What could that thing be on the cover of The Terror End of Beauty, the fifth album by the New York-based experimental trio Harriet Tubman? Is it a gaping chasm into which the band throws the listener over the course of ten intricate yet loose instrumentals? Is it a close-up on some futuristic bell of a trumpet? Does it mean anything at all, really?
Once one starts listening to the intimidatingly-named The Terror End of Beauty, the abstraction of the sleeve art starts to make a lot of sense. Harriet Tubman purveys in music which is similarly undiscernible yet intriguing. Throughout The Terror End of Beauty, the group comes across as never once thinking about genre, all the while managing to incorporate stylistic flourishes from seemingly dozens of genres. The instrumental style of Harriet Tubman anchors itself on the free interplay approach of jazz music, but at any given point of this record things could easily morph into a heavy metal riff storm, or a slinky funk groove, or, well, just about anything. Those who like the living-on-the-edge feeling of a live jam session will find The Terror End of Beauty a masterclass in controlled chaos. Like the strange curves of the cover art, this music bends off into unpredictable directions, and by the time you’ve reached the end of the album it’s hard to imagine how three people thought it could all hang together.
Harriet Tubman contains nary a slouch in the instrumental department. Drummer J.T. Lewis, bassist Melvin Gibbs, and guitarist Brandon Ross each have several chances to shine throughout The Terror End of Beauty. Gibbs’ bass proves to be a source of needed consistency as these ten tracks volley from one section to the next, particularly in the smooth basslines of “3000 Worlds” and “Unseen Advance of the Aquifarian”. As the other half of Harriet Tubman’s rhythm section Lewis proves especially adept at shifting between the lighter touch of jazz drumming and the heavy, rock-oriented style of playing which picks up in moments like the tense crescendo of the title cut, which taken out of context sounds something like an abstract take on hardcore. In that instance Ross’ guitar wails like it’s on an ’80s guitar shredder album – not to mention the Surfing with the Alien vibes coming from Gibbs’ bass tone. Ross evokes another notable guitar maestro, Steve Vai, on Harriet Tubman’s deconstructive take on Bob Marley’s “Redemption Song,” in which Gibbs and Lewis step back and let Ross’s soaring guitar take the forefront.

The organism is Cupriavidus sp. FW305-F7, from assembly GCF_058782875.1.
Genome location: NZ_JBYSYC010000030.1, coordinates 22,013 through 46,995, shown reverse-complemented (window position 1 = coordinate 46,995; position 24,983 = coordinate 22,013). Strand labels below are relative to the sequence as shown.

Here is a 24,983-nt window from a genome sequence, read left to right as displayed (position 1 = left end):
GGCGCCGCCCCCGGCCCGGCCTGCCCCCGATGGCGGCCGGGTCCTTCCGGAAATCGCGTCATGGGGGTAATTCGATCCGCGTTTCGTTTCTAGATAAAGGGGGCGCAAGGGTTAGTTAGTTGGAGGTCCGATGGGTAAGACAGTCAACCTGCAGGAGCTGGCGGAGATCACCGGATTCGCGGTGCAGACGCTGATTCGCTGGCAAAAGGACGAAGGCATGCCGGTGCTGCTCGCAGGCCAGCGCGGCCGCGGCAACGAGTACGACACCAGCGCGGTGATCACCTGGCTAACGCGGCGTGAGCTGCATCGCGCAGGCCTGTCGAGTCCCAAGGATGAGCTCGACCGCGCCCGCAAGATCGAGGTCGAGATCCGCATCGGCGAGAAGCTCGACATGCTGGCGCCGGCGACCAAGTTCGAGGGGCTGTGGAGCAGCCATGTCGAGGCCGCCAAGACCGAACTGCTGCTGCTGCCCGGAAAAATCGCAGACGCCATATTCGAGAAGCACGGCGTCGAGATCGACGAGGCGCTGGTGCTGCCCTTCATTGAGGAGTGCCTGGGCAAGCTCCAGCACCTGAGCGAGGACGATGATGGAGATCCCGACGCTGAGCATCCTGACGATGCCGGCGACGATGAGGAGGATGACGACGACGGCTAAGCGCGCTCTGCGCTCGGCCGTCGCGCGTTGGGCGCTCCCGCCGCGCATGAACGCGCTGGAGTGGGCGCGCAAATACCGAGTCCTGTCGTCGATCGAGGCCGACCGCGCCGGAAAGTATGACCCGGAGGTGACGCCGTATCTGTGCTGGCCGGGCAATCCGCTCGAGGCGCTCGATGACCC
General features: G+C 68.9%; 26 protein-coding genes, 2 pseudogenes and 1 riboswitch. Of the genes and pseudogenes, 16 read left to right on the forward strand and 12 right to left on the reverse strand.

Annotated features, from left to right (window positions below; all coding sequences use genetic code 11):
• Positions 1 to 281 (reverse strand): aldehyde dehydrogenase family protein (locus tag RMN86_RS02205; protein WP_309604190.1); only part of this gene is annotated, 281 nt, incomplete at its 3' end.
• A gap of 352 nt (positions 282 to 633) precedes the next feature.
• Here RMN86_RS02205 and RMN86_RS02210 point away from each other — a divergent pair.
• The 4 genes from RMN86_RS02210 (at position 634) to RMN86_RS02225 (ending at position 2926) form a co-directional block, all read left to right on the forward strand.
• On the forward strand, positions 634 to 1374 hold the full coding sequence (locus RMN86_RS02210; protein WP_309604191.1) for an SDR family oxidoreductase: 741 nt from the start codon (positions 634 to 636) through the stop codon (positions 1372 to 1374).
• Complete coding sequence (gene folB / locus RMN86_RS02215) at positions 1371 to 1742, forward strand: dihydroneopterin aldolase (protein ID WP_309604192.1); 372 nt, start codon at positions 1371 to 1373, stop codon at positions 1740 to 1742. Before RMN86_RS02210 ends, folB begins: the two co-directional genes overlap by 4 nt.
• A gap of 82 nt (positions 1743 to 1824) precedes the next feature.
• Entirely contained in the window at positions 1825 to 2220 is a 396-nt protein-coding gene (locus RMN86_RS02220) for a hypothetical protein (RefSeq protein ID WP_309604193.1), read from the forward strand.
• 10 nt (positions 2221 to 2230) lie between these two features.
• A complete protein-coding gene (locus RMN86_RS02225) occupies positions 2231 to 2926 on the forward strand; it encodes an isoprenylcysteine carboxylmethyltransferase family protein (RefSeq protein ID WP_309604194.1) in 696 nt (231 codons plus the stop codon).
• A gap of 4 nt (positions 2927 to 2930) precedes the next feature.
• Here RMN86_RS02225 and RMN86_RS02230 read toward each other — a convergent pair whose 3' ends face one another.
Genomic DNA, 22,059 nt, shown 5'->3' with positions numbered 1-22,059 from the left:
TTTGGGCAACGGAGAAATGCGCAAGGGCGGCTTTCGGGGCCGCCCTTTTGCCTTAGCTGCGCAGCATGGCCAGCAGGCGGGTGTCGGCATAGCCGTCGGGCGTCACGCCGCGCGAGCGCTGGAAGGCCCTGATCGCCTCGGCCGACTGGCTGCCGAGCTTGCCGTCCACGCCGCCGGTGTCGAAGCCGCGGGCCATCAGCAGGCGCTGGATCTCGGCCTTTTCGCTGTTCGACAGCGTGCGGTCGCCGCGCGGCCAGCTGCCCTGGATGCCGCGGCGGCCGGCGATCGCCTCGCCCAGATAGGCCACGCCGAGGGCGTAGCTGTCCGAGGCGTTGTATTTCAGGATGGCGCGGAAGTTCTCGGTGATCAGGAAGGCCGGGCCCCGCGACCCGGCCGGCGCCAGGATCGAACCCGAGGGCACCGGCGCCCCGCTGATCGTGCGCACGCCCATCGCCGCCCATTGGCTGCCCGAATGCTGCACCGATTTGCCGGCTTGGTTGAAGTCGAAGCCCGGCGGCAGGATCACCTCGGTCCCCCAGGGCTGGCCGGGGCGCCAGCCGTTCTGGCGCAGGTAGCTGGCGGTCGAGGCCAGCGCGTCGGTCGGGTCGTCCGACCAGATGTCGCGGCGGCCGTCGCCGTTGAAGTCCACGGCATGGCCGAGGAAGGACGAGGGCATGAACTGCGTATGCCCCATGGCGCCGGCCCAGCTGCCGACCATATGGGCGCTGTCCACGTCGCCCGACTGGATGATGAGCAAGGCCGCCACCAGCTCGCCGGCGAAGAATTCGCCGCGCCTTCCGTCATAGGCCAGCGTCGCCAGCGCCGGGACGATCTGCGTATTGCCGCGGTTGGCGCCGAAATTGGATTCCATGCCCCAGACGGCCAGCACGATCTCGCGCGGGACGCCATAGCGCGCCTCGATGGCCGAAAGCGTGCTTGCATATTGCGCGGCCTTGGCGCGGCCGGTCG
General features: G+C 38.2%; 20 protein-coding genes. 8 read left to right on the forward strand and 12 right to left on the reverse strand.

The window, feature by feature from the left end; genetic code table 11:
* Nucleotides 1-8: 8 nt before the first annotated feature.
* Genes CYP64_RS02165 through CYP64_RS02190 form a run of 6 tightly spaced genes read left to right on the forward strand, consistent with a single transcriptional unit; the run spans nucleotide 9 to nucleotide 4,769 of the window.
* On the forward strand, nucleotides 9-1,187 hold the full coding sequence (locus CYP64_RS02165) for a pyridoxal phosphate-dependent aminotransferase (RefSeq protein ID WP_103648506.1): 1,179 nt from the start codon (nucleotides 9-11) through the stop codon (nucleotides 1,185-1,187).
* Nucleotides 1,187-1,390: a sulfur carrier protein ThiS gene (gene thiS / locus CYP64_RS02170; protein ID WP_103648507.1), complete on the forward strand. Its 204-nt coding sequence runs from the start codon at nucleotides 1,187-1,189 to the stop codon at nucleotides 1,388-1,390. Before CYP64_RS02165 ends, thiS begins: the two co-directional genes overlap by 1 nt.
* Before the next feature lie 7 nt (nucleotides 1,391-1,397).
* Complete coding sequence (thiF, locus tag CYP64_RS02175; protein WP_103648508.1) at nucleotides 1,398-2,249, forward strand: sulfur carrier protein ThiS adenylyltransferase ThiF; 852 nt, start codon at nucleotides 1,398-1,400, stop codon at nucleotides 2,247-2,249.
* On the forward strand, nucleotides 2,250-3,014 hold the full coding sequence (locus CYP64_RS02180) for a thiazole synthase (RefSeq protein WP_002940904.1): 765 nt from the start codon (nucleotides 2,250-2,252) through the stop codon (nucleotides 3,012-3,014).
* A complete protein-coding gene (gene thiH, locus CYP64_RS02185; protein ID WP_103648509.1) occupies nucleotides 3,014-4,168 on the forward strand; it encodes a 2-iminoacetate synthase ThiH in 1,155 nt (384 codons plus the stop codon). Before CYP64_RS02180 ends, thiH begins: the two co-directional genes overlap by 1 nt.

But while The Terror End of Beauty overfloweth with quality musicianship, like many jam sessions it often feels like it’s drifting ruderlessly. On a track as concise as “Prototaxite”, the trio tries to build music around a trick of distortion on Ross’ guitar, but the music never finds its center, a distinct contrast to “3000 Worlds” right before it, in which Gibbs lays out a solid rhythmic floor atop which the rest of the song compellingly unfolds. Additionally, the production by Scotty Hard muddies up the whole sound of the record in a strange way, as if the musicians had been recorded from all the way across the room by fuzzy mics. In certain cases this enhances what the trio is doing: on “Redemption Song”, Hard’s production deepens the dream-like quality of the music. But throughout much of The Terror End of Beauty, the production contributes to the sometimes aimless drift of the songwriting.
It’s the pratfall of the sonic explorer: when you let yourself perform unencumbered by the expectations of genre, school of thought, or tradition, you’re bound to come across something thrilling and new, and throughout The Terror End of Beauty Harriet Tubman does just that. But in searching for something to grab on to, one is bound to fumble for a bit. Never quite approaching terror, but occasionally discovering beauty, this record will be most rewarding for those willing to endure some aural ambling before arriving at instrumental brilliance, which this free-thinking trio certainly knows how to achieve.